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Back to Section One | Back to Arts & Entertainment
posted Friday, November 19, 2010 - Volume 38 Issue 47
Burlesque director Antin makes a name for himself
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Burlesque director Antin makes a name for himself

by Gary M. Kramer - SGN Contributing Writer

Burlesque, the new romantic musical drama featuring Cher and Christina Aguilera, is a labor of love for the film's passionate writer and director, Steve Antin. On the phone from Los Angeles, Antin explained what prompted him to create this film, about a young girl named Ali (Aguilera), who goes to Los Angeles in search of her dreams and finds work in a failing burlesque lounge run by Tess (Cher).

'I love song-and-dance entertainment and feel-good movies,' Antin says enthusiastically. 'The original world of burlesque lends itself to a musical feature because of the nature of it - it's a pastiche of original entertainment; an homage taken from the popular/current zeitgeist of the time.'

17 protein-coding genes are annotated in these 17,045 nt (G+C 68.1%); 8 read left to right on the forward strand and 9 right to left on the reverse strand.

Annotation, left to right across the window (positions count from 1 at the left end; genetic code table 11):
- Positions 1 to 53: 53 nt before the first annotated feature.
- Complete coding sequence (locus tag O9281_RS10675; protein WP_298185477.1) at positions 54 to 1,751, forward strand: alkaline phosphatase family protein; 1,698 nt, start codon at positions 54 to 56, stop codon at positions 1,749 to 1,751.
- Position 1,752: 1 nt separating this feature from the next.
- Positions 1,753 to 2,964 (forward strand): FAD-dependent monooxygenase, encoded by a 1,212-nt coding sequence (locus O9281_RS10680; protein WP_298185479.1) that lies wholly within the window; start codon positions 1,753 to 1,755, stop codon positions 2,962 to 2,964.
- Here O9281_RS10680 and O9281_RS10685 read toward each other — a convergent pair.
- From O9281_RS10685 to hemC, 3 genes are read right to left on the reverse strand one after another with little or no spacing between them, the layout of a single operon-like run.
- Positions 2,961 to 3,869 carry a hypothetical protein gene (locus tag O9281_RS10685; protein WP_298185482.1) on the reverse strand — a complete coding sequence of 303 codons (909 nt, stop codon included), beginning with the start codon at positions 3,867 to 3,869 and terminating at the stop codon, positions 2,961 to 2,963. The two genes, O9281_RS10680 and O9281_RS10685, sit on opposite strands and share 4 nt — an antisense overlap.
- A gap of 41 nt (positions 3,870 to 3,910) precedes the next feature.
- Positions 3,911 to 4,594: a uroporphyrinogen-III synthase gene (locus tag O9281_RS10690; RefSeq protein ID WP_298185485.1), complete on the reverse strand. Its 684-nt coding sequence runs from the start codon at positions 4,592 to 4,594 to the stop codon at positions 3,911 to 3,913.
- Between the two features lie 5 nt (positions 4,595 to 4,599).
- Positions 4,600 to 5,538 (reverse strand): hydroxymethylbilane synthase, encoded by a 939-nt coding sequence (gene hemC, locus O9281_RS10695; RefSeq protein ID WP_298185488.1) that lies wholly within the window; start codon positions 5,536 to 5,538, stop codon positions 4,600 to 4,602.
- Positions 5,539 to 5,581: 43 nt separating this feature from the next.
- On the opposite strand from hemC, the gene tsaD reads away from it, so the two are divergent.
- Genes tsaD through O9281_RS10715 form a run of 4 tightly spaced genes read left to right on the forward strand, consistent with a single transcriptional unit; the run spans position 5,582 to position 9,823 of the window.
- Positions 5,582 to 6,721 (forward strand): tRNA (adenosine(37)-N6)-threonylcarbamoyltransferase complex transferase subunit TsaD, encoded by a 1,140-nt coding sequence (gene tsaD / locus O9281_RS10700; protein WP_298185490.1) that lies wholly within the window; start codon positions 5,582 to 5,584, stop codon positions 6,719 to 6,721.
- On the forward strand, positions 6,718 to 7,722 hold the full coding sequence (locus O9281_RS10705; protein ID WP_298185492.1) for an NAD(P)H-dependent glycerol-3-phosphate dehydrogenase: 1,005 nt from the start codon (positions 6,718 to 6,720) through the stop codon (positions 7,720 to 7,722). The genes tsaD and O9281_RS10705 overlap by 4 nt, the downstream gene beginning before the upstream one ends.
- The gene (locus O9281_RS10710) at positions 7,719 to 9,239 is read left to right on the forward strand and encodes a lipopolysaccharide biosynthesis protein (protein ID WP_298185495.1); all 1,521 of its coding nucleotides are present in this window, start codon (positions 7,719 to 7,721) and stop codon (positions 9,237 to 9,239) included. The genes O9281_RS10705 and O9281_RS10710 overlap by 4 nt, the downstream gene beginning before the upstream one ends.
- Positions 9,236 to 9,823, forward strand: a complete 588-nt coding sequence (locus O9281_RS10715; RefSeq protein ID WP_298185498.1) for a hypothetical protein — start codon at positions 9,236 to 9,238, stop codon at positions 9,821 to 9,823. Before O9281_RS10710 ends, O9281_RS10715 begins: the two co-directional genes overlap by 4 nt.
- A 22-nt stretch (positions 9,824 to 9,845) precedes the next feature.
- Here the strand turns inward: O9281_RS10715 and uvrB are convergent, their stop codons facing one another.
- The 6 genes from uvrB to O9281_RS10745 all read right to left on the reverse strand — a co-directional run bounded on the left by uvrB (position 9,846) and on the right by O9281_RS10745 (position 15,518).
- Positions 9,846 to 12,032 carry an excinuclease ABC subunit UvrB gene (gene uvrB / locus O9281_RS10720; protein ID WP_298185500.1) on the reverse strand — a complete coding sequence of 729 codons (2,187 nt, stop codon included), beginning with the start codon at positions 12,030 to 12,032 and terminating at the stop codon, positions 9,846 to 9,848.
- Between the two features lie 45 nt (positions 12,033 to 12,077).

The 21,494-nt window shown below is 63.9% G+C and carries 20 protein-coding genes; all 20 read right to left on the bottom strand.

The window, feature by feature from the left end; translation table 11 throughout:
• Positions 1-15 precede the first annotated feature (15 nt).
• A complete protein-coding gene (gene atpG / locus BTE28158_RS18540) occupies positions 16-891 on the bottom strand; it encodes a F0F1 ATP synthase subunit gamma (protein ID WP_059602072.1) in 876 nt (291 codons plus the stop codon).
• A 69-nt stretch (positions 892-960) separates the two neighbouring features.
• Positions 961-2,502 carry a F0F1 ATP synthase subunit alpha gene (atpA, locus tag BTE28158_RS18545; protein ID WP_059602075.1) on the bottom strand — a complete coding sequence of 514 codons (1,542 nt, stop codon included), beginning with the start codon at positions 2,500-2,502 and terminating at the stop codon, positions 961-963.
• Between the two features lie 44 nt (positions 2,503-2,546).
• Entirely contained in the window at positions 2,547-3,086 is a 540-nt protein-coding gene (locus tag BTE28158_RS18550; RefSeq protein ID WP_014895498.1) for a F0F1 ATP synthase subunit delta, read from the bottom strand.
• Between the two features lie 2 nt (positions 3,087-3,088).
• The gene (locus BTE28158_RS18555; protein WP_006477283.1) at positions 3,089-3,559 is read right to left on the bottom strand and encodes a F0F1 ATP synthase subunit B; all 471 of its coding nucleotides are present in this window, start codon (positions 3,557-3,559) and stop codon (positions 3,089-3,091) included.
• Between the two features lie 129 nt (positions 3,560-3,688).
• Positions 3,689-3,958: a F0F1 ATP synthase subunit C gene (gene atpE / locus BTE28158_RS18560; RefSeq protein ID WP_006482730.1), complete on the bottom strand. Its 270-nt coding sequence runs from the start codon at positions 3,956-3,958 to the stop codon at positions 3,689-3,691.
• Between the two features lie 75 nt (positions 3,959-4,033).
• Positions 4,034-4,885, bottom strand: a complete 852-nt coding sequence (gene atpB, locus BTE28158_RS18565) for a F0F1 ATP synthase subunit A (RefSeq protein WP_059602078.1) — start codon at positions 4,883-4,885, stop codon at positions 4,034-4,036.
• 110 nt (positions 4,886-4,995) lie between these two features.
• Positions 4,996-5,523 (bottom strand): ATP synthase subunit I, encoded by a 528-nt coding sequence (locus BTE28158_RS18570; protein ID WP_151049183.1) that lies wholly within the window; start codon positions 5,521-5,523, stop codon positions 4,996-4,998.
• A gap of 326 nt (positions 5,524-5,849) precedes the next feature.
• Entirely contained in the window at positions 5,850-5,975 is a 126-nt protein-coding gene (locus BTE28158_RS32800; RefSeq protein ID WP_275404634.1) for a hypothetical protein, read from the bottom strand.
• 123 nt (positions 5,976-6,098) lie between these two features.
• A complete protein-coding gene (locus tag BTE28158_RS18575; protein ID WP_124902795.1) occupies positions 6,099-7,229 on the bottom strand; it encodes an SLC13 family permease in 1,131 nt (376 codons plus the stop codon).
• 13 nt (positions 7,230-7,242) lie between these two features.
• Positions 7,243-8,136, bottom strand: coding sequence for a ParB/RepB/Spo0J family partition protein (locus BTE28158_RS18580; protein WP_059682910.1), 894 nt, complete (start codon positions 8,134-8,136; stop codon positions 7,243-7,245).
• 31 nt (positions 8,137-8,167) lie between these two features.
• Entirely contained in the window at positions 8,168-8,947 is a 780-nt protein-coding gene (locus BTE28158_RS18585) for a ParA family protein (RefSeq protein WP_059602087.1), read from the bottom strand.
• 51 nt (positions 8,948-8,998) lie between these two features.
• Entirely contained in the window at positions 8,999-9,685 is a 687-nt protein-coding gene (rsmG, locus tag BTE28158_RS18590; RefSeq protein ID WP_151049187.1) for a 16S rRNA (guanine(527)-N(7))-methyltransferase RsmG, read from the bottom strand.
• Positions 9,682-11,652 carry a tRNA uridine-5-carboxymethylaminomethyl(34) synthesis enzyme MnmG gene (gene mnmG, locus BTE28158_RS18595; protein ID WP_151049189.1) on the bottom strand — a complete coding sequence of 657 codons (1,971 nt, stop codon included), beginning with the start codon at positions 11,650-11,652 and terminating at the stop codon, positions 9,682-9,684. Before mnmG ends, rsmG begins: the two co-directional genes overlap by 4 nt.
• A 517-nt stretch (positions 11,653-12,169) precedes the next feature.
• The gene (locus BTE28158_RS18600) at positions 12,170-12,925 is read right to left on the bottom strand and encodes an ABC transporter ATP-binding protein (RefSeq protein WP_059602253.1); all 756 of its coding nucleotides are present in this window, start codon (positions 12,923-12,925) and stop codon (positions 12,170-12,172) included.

The filmmaker becomes more animated as he describes Burlesque further. 'It's a throwback to the musicals of the Hollywood era, a Broadway musical come to life, a fun, sexy movie that appeals to mass culture. The original form was from 1700s Europe. I wanted to make a film like that, with a real linear thread that connects back to what burlesque originally was.'

Antin's own career started in front of the camera as an actor when he was 9. He achieved considerable exposure in the 1982 teen sex comedy The Last American Virgin, where his character engaged in a penis-measuring content, got a case of crabs, and lost his virginity. A few years later, he has a supporting part in the 1985 cult favorite The Goonies, which featured a scene in which his bullying character gets his come-uppance on an exploding commode. These comedies were perhaps a bit of burlesque themselves - broadly humorous and grotesquely exaggerated, but commercially appealing.

Then Antin took what was one of his more notorious roles, as one of Jodie Foster's rapists in 1988's The Accused.

Looking back on these early projects, Antin admits with candor that he often took parts to keep working.